Airguns – compressed air in a sealed tube that is suddenly released causing an explosive expansion
The airgun arrays on the aft deck of the ship were impressive.
Airgun arrays prior to being deployed.
They are now in the ocean trailing along behind the ship akin to tin cans tied to a car. We have to keep moving now that they are in the water or the airguns will crash into the back of us.
The air in your car tyres is about 2 atmospheres of pressure. Think of the bang when a tyre explodes. The air pressure in our array is 150 atmospheres of pressure. That is some boom. And it happens every 60 seconds for five days, night and day!
The airgun array produces explosive expansions at different sound frequencies. This broad bandwidth of frequencies gives the scientists a clearer picture than one frequency alone. The lower the frequency the further the wave of energy will travel. The size of the air chamber in the gun affects the frequency released – the bigger the chamber the lower the frequency.
The waves released are P-waves – sound waves are a type of P-wave – they are push waves (longitudinal/compression). The number of airguns used and their chamber sizes are chosen to maximise clarity of data received. In the array on the RRS James Cook there are chambers ranging from 100in3 to 500in3.
P-waves and can travel through solids, liquids and gases. Liquids attenuate (absorb) the amplitude of the P-wave signal. So this is how scientists determine if melt/magma is present beneath the ridge axis. Ironically, scientists are happy to have no/low amplitude (wave height) signals as this tells the scientists that there is magma – they actually get excited about a ‘no data’ return at their instruments! The lower the frequency the fewer oscillations (cycles of up and down) will occur therefore less energy is lost from lower frequency waves than the higher ones so they travel further. The signals can reach all the way to the Earth’s mantle – 15km below the sea surface at 13N. Think of a town 15km away from you and how far that is (there and back) – those waves travel a long way.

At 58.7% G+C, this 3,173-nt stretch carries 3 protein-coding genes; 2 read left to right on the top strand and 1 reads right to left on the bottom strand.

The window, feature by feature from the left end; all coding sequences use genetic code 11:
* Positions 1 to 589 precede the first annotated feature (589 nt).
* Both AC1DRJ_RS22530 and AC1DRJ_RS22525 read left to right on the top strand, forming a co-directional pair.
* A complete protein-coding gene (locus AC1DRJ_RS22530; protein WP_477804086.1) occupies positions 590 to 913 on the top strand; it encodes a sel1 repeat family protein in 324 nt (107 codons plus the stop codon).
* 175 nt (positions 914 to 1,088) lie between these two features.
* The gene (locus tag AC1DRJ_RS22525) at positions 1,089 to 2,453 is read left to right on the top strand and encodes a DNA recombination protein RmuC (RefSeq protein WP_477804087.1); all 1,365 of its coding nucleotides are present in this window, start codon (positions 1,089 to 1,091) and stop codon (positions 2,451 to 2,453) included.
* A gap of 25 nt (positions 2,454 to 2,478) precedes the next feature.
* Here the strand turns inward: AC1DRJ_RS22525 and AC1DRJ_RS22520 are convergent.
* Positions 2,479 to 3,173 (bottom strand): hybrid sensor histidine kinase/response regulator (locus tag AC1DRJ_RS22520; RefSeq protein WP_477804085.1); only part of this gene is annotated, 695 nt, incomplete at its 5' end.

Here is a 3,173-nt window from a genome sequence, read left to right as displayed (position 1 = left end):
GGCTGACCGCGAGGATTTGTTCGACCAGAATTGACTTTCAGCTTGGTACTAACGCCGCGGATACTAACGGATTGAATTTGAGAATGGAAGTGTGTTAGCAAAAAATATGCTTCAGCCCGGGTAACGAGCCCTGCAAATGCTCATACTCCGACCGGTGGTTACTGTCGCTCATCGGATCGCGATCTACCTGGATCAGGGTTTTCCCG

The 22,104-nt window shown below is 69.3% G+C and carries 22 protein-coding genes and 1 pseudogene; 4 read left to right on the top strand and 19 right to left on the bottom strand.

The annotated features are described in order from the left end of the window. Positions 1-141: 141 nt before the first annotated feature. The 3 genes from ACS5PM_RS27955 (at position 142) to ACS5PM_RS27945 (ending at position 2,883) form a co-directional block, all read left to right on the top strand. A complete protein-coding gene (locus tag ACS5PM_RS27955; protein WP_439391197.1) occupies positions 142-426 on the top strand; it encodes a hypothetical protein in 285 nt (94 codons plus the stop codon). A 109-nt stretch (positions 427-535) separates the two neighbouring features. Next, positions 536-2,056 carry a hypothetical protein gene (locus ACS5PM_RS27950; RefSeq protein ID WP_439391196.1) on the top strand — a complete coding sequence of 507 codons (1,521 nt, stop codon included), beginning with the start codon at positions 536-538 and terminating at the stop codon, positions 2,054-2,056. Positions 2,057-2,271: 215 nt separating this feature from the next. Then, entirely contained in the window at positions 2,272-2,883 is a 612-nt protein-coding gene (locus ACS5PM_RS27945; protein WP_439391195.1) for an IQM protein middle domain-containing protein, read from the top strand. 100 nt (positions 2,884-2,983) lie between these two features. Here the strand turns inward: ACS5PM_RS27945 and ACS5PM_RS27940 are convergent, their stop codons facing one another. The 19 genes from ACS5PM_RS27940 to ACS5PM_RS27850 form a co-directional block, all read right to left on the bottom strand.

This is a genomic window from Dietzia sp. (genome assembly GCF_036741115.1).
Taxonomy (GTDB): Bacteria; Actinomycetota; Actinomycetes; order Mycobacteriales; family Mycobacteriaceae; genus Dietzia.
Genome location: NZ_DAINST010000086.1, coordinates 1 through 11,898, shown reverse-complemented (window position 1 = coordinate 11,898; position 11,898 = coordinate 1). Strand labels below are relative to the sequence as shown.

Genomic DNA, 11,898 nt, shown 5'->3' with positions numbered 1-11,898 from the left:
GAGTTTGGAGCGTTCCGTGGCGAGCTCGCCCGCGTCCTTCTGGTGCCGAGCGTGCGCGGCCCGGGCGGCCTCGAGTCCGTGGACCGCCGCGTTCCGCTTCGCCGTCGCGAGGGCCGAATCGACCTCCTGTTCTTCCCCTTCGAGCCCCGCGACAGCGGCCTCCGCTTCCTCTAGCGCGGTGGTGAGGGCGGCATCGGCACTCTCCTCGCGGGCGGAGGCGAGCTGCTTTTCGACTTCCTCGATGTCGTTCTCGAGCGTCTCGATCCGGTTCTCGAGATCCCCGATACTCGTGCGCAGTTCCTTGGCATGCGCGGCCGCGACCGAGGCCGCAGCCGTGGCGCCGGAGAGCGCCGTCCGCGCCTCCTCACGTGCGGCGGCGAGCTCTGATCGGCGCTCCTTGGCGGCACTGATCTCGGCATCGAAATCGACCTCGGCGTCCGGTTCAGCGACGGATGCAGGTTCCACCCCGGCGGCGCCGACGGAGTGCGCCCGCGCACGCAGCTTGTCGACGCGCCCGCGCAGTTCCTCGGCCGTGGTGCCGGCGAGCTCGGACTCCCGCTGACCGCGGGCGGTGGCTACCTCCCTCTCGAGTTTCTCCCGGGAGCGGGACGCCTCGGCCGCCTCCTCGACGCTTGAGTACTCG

The lower frequency wave is red and the higher frequency wave is blue.
When the airguns are fired the waves move in all directions, including towards the sea surface. Below is a series of pictures, taken underwater yesterday, that show the air bubbles generated by the airguns.
The waves reflect off the surface of the ocean and back down towards the seabed. This causes interference with the data the scientist are trying to collect. This interference can be seen as a clearly defined notch is the data received and is called a ghost notch. The scientists arrange the airguns at such frequencies that they receive all their data before the ghost notch appears on the frequency spectrum graph or design the array to have a notch at a much higher frequency than the data they are interested in.
The scientists are interested in far left column only. The array is planned so that ghost notches arrive later in the frequency spectrum spectrum graph.
Here you can see the arrival of the air from the airguns at the sea surface
This is what is happening underneath the sea surface
The number of airguns used and the frequencies are chosen to maximise clarity of data received. The airgun array is also arranged to optimise the ability to record the signal back at the surface for waves that have travelled at least 60km below and along the deeper layers in the Earth. The largest airguns are most likely to need maintenance so these are placed on the outside of the array so that they can be easily brought back on board and fixed.
Picture of array schematic
For a more detailed explanation about how airguns are used on the ship please see obsatsea.wordpress.com – Professor Christine’s Peirce’s excellent blog.
Please do ask if you have any questions